The Road to Baguio 
I make no apologies for my love of driving. I come by it completely honestly, having being raised by a father who learned to drive from Raymond Mays, the Formula 2 pre-war racing champion, for whom he worked for a while. Dad was quick, but he was also an extremely capable driver, who taught me much about driving defensively. “Think of the most irresponsible and unpredictable thing another driver or pedestrian would do,” he would say, “and drive accordingly.” I do, and aside from an impetuous and nearly fatal mistake when I was 16, I have never had an on road accident. Don’t talk to Pam about parking lots. That’s another story!

We had every intention of taking the bus from Angeles City where we landed to Baguio City, where we are now. But a quick look at the public transport situation here in the Philippines changed my mind in a hurry. I did a brief survey of the options and rented a Toyata Vios for 8 thousand pesos for the week, or about 160 bucks Canadian. We downloaded a couple of maps from Google and pasted them into Paint for future reference. It was a good thing that we did, as the term ‘map’ has very little currency in a part of the world where the next town is a foreign country, and we ended up relying on our memories and quick glimpses at our computer to get us here.

We plotted out a route that took us through the flat land and along the coast to Agoo, one of the earliest Spanish settlements on the islands, founded in 1578.   From there it was all uphill to Baguio, and what an uphill it was! Switchback doesn’t do the hill justice. The road was positively tortured, crowded by buses and trucks passing each other on totally blind corners in a torrential downpour that limited visibility to about 20 feet. Downshifting constantly between second and first on every corner on what must have been 30 degree grades, the forty kilometers tooks us well over an hour. Over two thousand people died building the first road into this town. Not the most dangerous road I have ever been on, but definitely in the top five.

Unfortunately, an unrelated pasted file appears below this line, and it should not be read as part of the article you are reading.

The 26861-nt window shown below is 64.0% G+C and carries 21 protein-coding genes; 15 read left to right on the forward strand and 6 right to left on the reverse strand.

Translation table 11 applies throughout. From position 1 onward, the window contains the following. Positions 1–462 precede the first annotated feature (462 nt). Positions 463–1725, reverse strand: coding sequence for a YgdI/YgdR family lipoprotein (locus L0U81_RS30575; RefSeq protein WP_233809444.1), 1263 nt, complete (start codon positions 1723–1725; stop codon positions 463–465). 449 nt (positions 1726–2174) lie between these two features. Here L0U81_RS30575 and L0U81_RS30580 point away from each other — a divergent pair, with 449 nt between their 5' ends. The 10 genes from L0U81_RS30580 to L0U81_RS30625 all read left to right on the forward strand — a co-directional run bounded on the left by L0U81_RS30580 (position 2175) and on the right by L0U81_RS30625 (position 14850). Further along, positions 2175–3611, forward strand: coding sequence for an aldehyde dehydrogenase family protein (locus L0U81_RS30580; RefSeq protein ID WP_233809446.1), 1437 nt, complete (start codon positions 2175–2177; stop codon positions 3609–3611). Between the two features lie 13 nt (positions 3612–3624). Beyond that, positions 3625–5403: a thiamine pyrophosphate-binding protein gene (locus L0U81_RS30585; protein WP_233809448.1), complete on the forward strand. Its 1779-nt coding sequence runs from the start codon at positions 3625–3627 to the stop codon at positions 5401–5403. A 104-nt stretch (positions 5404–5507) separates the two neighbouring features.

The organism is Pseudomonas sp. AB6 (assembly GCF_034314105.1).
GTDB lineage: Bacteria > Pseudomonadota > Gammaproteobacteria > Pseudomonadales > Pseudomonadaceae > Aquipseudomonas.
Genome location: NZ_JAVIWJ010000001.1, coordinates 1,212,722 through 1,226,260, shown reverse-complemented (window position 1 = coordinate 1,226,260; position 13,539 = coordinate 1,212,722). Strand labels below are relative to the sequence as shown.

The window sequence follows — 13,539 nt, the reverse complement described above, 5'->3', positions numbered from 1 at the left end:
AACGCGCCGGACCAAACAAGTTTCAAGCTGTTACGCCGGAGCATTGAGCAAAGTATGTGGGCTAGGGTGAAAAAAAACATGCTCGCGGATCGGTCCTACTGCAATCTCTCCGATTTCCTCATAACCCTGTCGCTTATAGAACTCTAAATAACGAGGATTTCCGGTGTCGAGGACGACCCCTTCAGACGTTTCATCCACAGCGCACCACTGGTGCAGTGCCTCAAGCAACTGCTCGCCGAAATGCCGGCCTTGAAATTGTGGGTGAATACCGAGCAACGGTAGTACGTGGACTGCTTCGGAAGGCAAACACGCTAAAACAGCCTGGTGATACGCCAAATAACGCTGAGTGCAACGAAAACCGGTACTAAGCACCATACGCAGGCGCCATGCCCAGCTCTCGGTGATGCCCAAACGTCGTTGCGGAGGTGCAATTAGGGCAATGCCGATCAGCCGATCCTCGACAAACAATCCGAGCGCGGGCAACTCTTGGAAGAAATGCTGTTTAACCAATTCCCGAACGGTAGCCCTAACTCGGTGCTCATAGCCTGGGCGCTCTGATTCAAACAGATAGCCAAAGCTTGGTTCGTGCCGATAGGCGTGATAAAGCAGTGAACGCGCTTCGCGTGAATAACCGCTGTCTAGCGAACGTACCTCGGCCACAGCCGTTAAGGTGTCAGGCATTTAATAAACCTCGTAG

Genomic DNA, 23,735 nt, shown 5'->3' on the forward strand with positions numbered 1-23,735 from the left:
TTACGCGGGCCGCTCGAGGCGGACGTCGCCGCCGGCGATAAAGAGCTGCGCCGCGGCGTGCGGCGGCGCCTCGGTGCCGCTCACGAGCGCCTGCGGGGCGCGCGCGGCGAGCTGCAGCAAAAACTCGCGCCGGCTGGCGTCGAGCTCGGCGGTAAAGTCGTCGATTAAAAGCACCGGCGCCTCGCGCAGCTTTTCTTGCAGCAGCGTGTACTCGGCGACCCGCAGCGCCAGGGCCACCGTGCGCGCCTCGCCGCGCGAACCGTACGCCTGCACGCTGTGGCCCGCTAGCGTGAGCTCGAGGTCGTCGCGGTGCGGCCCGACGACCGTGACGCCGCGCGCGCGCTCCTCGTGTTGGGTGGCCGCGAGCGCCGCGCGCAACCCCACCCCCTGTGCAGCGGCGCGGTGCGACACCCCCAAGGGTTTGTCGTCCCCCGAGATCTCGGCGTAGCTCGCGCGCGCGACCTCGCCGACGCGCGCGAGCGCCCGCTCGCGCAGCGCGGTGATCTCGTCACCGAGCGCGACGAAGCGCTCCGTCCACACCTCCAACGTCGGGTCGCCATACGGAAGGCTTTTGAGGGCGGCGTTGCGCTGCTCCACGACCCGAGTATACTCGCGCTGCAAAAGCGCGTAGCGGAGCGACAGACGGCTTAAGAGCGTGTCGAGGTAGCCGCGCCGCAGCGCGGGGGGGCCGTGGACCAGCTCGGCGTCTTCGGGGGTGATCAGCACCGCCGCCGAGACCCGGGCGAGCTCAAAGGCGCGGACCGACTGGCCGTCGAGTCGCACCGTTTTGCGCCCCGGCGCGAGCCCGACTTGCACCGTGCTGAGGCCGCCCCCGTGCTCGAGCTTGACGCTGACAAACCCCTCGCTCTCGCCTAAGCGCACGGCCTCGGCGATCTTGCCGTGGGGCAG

Fortunately we had managed to buy a map of Baguio back in Angeles, so we had some idea of where the guest house was in town. Baguio was at one time considered the summer capital of the Philippines. It is a little off the beaten track for most tourists, so what you get when you arrive is pretty much entirely indiginous and quite delightful. The air is cool and much like what you find in Canada in Haliburton, Ontario. We can’t wait to do a little exploring.